However, there was one intriguing clue in the form of the bag containing the bloody drill bits, which was a type sold exclusively to employees of the Metropolitan Transit Authority. Since Rashawn’s remains were discovered in an area of the subway station usually only frequented by employees, it’s been theorized that the killer might be a transit worker. It’s unknown if Rashawn’s killer is the same man seen with him outside his apartment, and an investigation has so far failed to turn up any solid suspects.

8The St. Louis Ghost Train

The St. Louis Ghost Train

For the past century, the village of St. Louis, Saskatchewan, has been notable for a supernatural phenomenon known as the “St. Louis Ghost Train.” At an old railway crossing located outside the village, witnesses have long reported seeing what appears to be a train light in the distance, which appears out of nowhere and gradually moves toward them. It is usually accompanied by a smaller red light, and both will disappear without explanation before reaching the railway crossing.

According to local legend, a conductor was once decapitated by a train on that very stretch of track, leading to the belief that the large light represents the train and the red light represents a lantern being carried by the headless conductor’s ghost. Although the line has now been abandoned for over 30 years, and the tracks are no longer there, the ghostly lights continue to make appearances.

Recently, two local high school students attempted to solve the mystery as part of a science fair project. They waited by the railway crossing while one of their fathers flashed his car headlights from various locations in the distance. When the car was on a hilltop highway 8 kilometers (5 mi) away, both students saw lights resembling the Ghost Train. They theorized that the vehicle’s lights were enhanced by an optical phenomenon known as diffraction.

While the students wound up winning an award at the science fair, many residents do not believe their theory debunks the mystery, since reports of the Ghost Train date back to before automobiles were even used in the region.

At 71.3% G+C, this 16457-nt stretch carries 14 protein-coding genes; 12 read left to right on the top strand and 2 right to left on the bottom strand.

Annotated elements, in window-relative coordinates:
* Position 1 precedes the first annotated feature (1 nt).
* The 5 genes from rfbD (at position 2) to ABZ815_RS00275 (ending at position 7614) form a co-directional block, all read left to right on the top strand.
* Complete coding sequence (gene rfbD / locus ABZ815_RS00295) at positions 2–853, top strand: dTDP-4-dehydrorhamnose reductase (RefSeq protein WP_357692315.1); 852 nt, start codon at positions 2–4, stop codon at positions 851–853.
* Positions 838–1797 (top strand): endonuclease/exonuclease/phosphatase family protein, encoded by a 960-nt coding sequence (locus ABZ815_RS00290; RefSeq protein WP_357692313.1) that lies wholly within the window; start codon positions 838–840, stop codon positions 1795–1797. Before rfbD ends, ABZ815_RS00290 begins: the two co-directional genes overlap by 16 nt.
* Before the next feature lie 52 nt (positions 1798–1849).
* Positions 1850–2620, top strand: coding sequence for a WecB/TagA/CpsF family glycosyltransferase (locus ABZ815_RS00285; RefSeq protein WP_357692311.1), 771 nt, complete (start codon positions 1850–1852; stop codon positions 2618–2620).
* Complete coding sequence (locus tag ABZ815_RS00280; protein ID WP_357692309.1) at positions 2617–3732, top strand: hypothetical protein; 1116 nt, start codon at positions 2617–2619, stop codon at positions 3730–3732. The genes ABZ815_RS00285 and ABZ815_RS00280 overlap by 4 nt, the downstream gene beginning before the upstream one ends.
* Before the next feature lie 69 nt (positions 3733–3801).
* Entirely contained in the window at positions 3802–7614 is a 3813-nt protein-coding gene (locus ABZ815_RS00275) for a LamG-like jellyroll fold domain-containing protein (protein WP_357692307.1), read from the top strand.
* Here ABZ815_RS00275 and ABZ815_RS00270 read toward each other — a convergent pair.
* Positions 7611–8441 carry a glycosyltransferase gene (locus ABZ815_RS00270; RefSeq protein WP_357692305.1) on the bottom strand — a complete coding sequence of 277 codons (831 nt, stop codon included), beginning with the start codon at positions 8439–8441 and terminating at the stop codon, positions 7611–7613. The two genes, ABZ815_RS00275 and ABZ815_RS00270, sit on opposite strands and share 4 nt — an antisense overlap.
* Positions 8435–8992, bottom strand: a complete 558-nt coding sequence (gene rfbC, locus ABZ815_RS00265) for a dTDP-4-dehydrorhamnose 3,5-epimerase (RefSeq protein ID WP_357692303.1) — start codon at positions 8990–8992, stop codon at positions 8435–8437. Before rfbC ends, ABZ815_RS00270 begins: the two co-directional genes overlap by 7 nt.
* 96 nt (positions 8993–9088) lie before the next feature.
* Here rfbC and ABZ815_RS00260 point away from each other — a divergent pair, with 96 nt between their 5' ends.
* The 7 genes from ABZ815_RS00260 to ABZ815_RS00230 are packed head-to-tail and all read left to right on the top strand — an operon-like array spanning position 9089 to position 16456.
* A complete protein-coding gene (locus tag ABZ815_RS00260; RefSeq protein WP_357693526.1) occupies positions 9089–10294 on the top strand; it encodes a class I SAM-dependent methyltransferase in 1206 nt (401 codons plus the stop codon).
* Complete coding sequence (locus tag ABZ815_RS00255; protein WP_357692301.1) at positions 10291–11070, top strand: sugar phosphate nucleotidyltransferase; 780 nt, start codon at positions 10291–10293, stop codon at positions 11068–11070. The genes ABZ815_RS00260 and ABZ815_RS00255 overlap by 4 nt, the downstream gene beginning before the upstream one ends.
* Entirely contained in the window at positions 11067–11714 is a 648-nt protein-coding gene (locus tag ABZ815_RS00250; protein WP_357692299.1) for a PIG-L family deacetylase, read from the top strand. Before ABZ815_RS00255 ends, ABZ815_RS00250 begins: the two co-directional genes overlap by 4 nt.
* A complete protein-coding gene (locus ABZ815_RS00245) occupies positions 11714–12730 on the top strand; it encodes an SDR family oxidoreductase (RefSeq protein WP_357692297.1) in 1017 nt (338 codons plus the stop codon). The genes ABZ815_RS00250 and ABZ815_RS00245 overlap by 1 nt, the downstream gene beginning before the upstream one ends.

7The Disappearance Of Martin Allen


On the afternoon of November 5, 1979, 15-year-old Martin Allen finished school and spent some time hanging around London’s King’s Cross station with his friends, before eventually hopping on a train home. He never arrived and was soon reported missing. A witness later recalled seeing a nervous-looking boy resembling Martin in the company of an unidentified man at Gloucester Road station that same day. The man was holding the boy’s shoulder and warning him not to run away.

Over the years, there have been very strange developments in this case. In 1998, a shrine to Martin Allen was found inside the home of an alleged pedophile. This person matched the description of the man last seen with Martin, but authorities could not connect him to the disappearance.

Martin’s family believe there is a massive cover-up surrounding his case. In recent years, they were informed that files and evidence related to Martin’s disappearance were destroyed in a flood, and that a police officer inexplicably took some other files with him when he retired and moved to Spain.

It has been speculated that Martin’s disappearance may be connected to an scandal involving an organized pedophile ring, in which children were allegedly delivered to high-profile figures at a brothel known as the Elm Guest House during the 1970s and ’80s. One anonymous witness came forward to claim he was a victim of the ring and had been molested by an MP during his childhood. He also claims to have personally witnessed the murder of three other boys, one of whom may have been Martin. In spite of these allegations, Martin Allen’s disappearance remains unsolved.